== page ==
Dan Benton: [00:36:41] I have never made money in SAS. I have never made money on the long side or the short side, so I just stopped participating. I’m good at stuff that you can touch, so I’m good at the device, I’m good at semiconductor. Interestingly, I’m good. I’ve been good at Internet related things, skills, and we’re like different business models. Software and SAS have package software, right? When Microsoft used to sell stuff in a carton, that was good. [00:37:07][25.9]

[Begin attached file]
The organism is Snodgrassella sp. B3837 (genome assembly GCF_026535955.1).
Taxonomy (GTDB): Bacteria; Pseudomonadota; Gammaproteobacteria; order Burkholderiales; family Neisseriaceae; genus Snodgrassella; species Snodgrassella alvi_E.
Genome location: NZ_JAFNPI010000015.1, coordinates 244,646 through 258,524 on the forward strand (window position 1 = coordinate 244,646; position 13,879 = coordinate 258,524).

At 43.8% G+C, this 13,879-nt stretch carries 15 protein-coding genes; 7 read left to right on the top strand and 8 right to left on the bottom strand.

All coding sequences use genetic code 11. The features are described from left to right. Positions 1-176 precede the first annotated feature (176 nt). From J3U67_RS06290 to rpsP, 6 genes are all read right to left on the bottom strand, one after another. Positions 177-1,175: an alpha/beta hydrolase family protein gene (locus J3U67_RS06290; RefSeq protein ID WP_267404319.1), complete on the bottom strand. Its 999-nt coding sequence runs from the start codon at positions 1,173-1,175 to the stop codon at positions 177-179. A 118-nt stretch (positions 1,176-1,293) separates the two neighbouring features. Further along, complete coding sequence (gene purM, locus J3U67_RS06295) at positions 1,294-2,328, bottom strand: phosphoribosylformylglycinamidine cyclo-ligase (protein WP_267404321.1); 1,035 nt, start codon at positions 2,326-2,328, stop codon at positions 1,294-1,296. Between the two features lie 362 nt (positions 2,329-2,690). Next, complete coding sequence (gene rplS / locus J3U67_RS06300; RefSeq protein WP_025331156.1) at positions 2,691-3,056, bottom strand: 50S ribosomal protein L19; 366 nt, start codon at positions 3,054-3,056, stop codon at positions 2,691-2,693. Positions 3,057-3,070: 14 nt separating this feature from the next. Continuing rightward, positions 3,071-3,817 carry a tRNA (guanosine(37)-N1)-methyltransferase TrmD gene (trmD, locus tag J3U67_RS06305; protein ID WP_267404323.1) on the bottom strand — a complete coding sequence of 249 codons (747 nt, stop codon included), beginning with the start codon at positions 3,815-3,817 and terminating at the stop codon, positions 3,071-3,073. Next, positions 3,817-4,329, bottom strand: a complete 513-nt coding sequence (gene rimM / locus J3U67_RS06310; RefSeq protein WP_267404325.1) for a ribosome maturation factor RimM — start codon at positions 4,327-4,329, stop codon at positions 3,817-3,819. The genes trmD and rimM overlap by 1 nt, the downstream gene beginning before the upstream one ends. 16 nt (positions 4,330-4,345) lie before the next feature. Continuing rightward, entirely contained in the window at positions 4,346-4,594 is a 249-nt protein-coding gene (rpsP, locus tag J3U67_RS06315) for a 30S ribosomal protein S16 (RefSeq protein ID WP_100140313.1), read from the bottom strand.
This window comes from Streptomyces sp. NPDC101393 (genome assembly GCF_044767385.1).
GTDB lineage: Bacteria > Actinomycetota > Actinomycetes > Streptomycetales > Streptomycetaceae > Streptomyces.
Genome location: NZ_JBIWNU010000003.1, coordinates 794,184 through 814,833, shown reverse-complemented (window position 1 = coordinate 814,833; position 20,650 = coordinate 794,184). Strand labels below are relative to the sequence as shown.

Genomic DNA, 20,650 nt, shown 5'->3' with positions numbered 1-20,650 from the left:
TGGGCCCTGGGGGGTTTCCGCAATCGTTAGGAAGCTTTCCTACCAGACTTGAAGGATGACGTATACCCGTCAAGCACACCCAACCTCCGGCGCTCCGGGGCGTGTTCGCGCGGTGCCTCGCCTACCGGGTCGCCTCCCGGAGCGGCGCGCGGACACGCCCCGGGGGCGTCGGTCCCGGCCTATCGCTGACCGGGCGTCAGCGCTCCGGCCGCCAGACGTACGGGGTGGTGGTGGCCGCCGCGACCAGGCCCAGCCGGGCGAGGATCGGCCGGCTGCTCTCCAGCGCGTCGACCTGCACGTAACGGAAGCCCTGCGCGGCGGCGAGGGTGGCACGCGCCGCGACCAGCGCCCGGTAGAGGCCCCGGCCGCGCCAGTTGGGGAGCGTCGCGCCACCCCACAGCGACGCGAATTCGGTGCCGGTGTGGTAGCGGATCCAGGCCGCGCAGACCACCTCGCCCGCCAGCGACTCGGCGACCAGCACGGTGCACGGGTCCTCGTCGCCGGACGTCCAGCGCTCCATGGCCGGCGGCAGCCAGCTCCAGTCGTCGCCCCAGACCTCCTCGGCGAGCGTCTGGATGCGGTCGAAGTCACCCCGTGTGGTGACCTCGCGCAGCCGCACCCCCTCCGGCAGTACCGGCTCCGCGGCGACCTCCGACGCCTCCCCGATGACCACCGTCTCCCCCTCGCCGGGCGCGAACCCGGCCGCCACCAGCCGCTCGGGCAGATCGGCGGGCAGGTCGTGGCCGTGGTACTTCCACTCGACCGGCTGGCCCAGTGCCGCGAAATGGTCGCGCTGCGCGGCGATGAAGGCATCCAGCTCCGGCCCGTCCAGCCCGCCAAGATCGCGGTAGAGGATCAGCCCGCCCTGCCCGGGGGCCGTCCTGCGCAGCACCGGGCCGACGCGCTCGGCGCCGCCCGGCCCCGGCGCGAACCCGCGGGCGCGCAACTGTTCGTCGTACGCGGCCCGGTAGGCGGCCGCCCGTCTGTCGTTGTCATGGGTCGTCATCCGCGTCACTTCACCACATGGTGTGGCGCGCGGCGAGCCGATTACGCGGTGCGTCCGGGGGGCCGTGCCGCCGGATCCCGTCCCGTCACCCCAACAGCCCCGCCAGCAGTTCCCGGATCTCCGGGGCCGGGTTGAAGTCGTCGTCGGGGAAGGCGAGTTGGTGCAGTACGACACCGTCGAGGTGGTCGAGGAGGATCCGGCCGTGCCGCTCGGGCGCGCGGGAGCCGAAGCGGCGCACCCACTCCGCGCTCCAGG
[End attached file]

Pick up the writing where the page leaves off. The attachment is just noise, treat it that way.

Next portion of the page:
Dan Nathan: [00:37:51] Current Ad. Masterworks Ad. Slash okay. Taboola Ad. Let’s talk about Tesla really quickly before we get out of here, because we spent some time talking about Elon and Tesla. And, you know, that week that you and I had our last pod, he had just made his bid for Twitter. Now, at that time. Yeah. Was it that day? Okay. So 44 billion. It didn’t change. He bought it for 44 billion. He took about $13 billion in debt from these banks. And I got to tell you, if you’re looking at the debt that he took in, you’re looking at the terms in which they negotiate, where interest rates were then, where they are now. That debt is going to be a huge problem for Twitter and for him specifically, given what he wants to do with the company. Less reliance and advertisers. Advertisers are leaving. He wants to go to subscription models. There’s no reason to believe that users are going to kind of buy into that. Revenues are going to be much less. He’s cutting costs fairly dramatically there. Now, again, I’m talking about Twitter, but you and I wanted to start out talking about something you could touch your beautiful Tesla car, your investment in the company, which you did a very early level. You were a huge believer in the secular move. You’re a believer in his ability to do what he did. But now all of a sudden, when you think about Tesla below $200 down from over, this is 400 last year. I got to think that this company, you know, again, it was not going to be immune to all the issues that its tech peers were. But he’s making it worse. And his huge challenge that he’s taking on with Twitter, it makes absolutely no sense. If you are a Tesla, die hard here and you’re in it. You’re in the Tesla story. If anything, it is like an anchor around your neck as a Tesla shareholder. Now, I’m just curious thoughts on that because it’s a big, unholy mess. [00:41:05][194.2]